# Maths - Concrete Categories

On these pages we look at concrete categories. Concrete categories are a set together with some form of 'structure' such as functions and operations within the category. (ref nLab).

Although category theory requires different assumptions and ways of thinking than other approaches such as set theory and type theory I believe we need to be able to translate between the two. It seems to me that, to really understand a mathematical topic, it helps to be able to approach it from many directions.

Also it may not be practical to do everything in category theory. For instance, if an engineer is calculating the loading of a bridge, they probably don't want to calculate it 'up to isomorphism'.

So lets look at how objects and arrows in category theory may, or may not, relate to types and terms in type theory.

In type theory we have types and terms (and perhaps a higher level type constructor) so a sort of three layer hierarchy. In category theory:

• The type constructor might correspond to the category (FinSet category)
• A type might correspond to an object in category theory.
• A term (element of the set) is not explicitly referenced in category theory (we only look at the external properties, not what's inside it).

Consider finite sets:

### FinSet

 In a finite set category objects are: The empty set. A one element set A two element set A three element set ... The arrows are the mappings between these objects.

 Of course category theory does not look inside objects or arrows to see the elements but, to try to give better intuition, lets make an exception in this diagram:. For further discussion of the properties of sets in category theory see this page.

### Natural Numbers

Not all catergories relate to type theory in the same way as FinSet.

 In the case of natural numbers: Types map to objects. Terms map to arrows. ### Monoid

In set there were few restrictions on arrows (apart from no arrows to empty set).

However when we add extra structure to the set this puts constraints on what arrows we can have.

We can think of a monoid as a set with some extra structure . So we can start with an underlying set then represent the monoid operation by arrows which constrain what is allowed to comply with the axioms.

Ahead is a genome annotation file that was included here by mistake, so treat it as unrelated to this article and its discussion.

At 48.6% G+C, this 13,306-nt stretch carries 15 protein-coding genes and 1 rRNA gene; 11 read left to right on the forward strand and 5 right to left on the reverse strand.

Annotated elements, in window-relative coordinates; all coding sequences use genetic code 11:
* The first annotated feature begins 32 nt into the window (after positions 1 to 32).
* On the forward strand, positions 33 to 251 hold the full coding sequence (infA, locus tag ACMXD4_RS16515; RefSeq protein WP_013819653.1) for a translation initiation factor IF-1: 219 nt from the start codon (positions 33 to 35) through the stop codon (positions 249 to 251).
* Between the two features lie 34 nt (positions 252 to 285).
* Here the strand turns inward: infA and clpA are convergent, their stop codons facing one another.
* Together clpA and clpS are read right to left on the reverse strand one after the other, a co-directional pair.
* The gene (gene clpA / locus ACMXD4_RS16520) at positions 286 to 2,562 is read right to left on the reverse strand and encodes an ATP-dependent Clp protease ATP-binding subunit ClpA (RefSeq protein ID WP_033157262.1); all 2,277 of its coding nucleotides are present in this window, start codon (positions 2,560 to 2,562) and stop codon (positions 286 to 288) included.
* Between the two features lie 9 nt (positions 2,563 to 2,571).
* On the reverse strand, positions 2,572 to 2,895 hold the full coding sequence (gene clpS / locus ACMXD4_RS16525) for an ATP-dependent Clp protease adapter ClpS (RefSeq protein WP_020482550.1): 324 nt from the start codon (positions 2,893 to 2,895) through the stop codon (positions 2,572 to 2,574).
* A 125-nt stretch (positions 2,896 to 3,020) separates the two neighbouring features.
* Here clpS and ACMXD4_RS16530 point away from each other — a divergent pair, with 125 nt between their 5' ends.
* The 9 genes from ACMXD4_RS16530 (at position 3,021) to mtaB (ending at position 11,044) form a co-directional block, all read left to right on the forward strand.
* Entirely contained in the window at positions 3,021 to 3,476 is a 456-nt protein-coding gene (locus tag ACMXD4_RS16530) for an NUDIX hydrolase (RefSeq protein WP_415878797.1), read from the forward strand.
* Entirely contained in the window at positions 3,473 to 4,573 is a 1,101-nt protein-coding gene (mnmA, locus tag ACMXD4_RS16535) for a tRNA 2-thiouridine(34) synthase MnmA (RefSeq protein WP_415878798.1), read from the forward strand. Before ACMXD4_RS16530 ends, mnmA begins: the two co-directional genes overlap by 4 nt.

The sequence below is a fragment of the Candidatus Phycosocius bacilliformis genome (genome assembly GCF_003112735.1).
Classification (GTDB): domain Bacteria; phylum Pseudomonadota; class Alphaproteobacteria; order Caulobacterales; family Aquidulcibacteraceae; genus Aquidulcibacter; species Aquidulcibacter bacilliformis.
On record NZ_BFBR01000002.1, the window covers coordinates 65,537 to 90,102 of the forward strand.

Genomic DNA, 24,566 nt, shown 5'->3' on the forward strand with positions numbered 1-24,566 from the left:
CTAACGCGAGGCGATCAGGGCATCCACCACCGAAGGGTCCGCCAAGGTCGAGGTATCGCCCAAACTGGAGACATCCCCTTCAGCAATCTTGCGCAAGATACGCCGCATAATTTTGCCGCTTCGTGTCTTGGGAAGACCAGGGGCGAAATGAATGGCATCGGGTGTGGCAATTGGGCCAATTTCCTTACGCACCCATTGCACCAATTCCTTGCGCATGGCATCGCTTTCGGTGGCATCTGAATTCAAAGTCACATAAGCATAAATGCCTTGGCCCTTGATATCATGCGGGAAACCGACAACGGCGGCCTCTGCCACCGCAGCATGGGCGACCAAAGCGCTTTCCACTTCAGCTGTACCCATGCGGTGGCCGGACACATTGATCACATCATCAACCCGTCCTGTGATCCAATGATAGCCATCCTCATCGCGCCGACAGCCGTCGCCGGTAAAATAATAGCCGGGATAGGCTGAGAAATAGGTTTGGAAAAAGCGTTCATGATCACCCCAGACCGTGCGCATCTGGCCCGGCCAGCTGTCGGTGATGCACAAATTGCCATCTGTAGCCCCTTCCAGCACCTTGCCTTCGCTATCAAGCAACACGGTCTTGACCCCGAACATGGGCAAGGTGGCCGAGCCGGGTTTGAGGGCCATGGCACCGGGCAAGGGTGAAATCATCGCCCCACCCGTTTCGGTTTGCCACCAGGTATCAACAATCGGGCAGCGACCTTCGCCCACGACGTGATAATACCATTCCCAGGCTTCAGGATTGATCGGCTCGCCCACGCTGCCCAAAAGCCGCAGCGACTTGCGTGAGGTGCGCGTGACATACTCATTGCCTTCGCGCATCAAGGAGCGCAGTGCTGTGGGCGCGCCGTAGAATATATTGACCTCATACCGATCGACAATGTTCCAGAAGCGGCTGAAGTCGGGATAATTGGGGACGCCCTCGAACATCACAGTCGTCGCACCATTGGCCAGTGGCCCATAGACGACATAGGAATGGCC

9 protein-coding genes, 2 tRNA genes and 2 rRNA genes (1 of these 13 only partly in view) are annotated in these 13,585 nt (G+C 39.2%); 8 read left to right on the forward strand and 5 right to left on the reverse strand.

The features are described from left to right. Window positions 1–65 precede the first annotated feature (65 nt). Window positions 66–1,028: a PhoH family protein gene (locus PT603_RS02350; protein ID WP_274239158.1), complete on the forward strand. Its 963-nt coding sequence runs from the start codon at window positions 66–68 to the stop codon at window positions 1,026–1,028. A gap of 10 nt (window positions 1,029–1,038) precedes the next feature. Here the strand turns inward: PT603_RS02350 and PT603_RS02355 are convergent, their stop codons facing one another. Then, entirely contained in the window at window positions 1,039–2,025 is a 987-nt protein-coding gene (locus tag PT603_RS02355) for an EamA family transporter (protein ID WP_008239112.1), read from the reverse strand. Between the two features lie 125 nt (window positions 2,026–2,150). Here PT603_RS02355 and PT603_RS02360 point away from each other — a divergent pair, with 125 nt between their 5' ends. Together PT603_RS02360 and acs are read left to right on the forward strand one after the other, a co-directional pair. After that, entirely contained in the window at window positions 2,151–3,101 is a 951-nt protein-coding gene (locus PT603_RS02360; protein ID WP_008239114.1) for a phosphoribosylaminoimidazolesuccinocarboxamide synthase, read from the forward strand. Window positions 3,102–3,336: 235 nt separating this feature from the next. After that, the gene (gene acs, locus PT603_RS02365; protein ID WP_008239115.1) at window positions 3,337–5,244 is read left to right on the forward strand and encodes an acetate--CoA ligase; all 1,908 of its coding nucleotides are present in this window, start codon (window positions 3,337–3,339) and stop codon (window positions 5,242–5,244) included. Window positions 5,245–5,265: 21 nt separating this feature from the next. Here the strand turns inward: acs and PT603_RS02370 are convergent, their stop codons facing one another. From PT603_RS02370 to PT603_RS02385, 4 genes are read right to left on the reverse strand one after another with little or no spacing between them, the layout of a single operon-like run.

However the monoid category is more usually modeled as a single object with multiple arrows from and back to itself (endo-functors). ### Finite Categories

Name Diagram Description
0   No objects
No arrows
1 One object
The only arrow is the arrow back to itself (identity arrow).

For instance: if the object is 'set' then the whole thing is a monoid.

2 Two objects

here are some examples: 1+1 that is the disjoint union of two single objects This could be an index category This could be a graph
3 Three objects.
The arrow from first to last is implies by the composition law.

Here we avoid loops (exept identity) which would mean that something else is going on (such as isomorphism or adjunctions).

### Categories with binary operation and identity element

 single objects multiple objects -> composition law no composition law invertible Groups Groupoids all morphisms are isomorphisms Graph non-invertible Monoids Categories Directed Graph

## Illustrating Category Constructions

In order to get an intuitive understanding of category theoretic constructions I find it helps to use examples from the simplest concrete categories to show what is going on internally, especially if it can be illustrated graphically. Of course, we are not really supposed to look inside categories, but I think its necessary to get an intuitive understanding.

Often sets are the simplest category to show whats going on.

If sets don't have enough structure the a pre-order (see this page) is often a good example to use (on this page I have tried to use preorders to show the idea of adjunctions). pre-orders are good because of the graphical nature of Hasse diagrams.

Pre-orders are also good because they are a specific (less general) case of categories in that, like categories, they are reflexive and transitive:

#### reflexive a≤a

If a relationship is reflexive then there is always an arrow from an element of a set to itself. Although when drawing the Hasse diagram we may not draw it to avoid clutter.

#### transitive if a≤b and b≤c then a≤c

This is like composing functions. That is: if the is an arrow from 'a' to 'b' and an arrow from 'b' to 'c', then we can attach the tip of the first arrow to the second arrow to get an arrow from 'a' to 'c'.

x On these pages we look at concrete categorories. A definition of concrete categorories is a set together with some form of 'structure' such as functions and operations within the category. (ref nLab)

Where I can, I have put links to Amazon for books that are relevant to the subject, click on the appropriate country flag to get more details of the book or to buy it from them.      The Princeton Companion to Mathematics - This is a big book that attempts to give a wide overview of the whole of mathematics, inevitably there are many things missing, but it gives a good insight into the history, concepts, branches, theorems and wider perspective of mathematics. It is well written and, if you are interested in maths, this is the type of book where you can open a page at random and find something interesting to read. To some extent it can be used as a reference book, although it doesn't have tables of formula for trig functions and so on, but where it is most useful is when you want to read about various topics to find out which topics are interesting and relevant to you.